Thursday, October 8, 2009

Zen and Japanese Culture - Being Read 2009.10.08

Zen and Japanese Culture is turning out to be a fabulous read! And with near perfect synchronicity-petit timing! While writing a response to Tolstoy's essay berating Shakespeare as a hack writer — to understate Tolstoy as transcribed by Orwell — I came across in Zen language an amazing and colourful affirmation of my argument. And one that also affirmed George Orwell's chastisement of Tolstoy — even as Orwell with at best ambivalently praised Shakesepare. I came across Tolstoy's polemic via Orwell's response to it in Vol 2 of his collected short works. (I will be blogging this bit of doggeral when it's done.)

But even without it being a great supporting argument to my own perverse sense of things, it is a nice bit of writing to promote thoughtless thought.
There is a famous saying by one of the earlier masters of the T'ang dynasty, which declares that the Tao is no more than one's everyday life experience. When the master was asked what he meant by this, he replied, "When you are hungry you eat, when are are thirsty you drink, when you meet a friend you greet him'. This, some may think, is no more than animal instinct or social usage, and there is nothing that may be called moral, much less spiritual, in it. If we call it the Tao, some may think, what a cheap thing the Tao is after all!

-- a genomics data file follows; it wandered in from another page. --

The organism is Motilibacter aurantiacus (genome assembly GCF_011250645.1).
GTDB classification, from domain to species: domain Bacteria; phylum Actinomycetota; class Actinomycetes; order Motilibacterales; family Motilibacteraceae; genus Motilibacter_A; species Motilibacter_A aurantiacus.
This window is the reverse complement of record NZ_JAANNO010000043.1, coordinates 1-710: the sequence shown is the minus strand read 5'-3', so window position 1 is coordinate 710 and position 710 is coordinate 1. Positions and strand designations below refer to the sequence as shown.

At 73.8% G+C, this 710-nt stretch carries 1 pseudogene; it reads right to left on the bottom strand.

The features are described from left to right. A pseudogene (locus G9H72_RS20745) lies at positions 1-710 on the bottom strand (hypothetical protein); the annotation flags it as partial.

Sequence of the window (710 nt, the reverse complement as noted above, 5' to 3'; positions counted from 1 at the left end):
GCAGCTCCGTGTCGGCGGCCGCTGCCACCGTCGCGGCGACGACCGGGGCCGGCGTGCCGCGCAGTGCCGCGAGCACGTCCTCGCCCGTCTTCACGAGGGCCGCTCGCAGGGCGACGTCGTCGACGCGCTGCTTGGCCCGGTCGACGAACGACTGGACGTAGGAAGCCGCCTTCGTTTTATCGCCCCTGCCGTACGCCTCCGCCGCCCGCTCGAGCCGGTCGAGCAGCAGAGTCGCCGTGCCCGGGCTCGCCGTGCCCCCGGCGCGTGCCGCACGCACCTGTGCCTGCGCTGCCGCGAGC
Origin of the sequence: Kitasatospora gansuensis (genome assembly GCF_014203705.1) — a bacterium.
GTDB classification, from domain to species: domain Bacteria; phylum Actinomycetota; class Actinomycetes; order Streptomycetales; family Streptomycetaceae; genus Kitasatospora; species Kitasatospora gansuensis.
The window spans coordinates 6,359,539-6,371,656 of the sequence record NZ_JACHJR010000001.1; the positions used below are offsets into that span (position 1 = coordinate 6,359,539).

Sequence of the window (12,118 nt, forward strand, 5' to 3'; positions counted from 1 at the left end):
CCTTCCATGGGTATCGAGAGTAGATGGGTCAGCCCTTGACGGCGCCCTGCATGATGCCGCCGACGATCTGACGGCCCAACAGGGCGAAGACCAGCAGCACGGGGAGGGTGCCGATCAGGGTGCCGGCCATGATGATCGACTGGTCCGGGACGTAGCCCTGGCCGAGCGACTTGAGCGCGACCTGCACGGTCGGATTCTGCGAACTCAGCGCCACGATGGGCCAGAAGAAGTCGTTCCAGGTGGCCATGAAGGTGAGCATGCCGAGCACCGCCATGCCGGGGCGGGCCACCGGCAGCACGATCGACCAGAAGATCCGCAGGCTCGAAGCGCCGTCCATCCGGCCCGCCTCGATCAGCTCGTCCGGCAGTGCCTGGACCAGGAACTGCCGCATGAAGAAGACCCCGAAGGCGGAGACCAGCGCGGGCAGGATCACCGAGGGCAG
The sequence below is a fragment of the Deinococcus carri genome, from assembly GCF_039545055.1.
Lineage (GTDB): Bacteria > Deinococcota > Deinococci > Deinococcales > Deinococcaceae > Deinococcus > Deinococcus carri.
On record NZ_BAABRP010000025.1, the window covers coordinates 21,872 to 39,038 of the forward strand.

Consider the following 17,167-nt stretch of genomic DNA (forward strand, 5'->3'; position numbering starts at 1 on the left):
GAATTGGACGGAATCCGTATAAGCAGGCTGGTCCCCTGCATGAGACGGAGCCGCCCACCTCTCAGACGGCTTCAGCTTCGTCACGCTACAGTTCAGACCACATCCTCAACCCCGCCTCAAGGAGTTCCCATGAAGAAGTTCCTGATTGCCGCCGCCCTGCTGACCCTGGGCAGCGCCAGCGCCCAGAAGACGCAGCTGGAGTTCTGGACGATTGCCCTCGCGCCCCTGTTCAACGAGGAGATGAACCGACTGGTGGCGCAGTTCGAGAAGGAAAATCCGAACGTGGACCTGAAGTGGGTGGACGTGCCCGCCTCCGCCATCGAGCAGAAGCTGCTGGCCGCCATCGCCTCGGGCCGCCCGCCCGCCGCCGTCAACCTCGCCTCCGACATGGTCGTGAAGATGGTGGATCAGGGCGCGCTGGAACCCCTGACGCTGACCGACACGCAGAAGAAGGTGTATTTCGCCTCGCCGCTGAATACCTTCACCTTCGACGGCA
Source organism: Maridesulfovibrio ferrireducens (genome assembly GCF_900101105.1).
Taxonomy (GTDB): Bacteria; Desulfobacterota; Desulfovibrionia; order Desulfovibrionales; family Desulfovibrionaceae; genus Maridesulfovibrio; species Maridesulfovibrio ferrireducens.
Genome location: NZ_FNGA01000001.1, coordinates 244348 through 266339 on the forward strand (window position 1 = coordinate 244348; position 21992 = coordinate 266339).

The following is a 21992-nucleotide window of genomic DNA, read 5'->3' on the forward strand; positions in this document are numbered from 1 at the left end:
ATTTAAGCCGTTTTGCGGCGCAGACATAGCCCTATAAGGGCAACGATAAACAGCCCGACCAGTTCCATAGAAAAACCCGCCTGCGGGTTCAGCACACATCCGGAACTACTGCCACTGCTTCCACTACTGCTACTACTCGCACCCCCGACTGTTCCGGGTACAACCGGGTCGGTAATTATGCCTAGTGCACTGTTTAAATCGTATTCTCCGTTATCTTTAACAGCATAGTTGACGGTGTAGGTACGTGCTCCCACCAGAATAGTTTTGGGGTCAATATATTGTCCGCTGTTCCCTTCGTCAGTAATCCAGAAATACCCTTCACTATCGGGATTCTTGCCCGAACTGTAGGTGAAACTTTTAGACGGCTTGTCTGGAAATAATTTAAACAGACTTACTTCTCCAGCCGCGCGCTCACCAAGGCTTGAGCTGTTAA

Those who have not penetrated into the depths of our consciousness, including both the conscious and unconscious, are liable to hold such a mistaken notion as the one just cited. But we must remember that, if the Tao is something highly abstract transcending daily experiences, it will have nothing to do with the actualities of life. Life as we live it is not concerned with generalization. If ti were, the intellect would be everything, and the philosopher would be the wisest man. But, as Kierkegaard points out, the philosopher builds a fine palace, but he is doomed not to live in it — he has a shed for himself next door to what he constructed for others, including himself, to look at.
The Tao is really very much more than mere animal instinct and social usage, though those elements are also included in it. It is something deeply imbedded in every one of us, indeed in all beings sentient and non-sentient, and it requires something altogether different from so-called scientific analysis. It defies our intellectual pursuit because of being too concrete, too familiar, hence beyond definability. It is there confronting us, no doubt, but not obtrusively and threateningly, like Mount Everest to the mountain-climbers (11-2).

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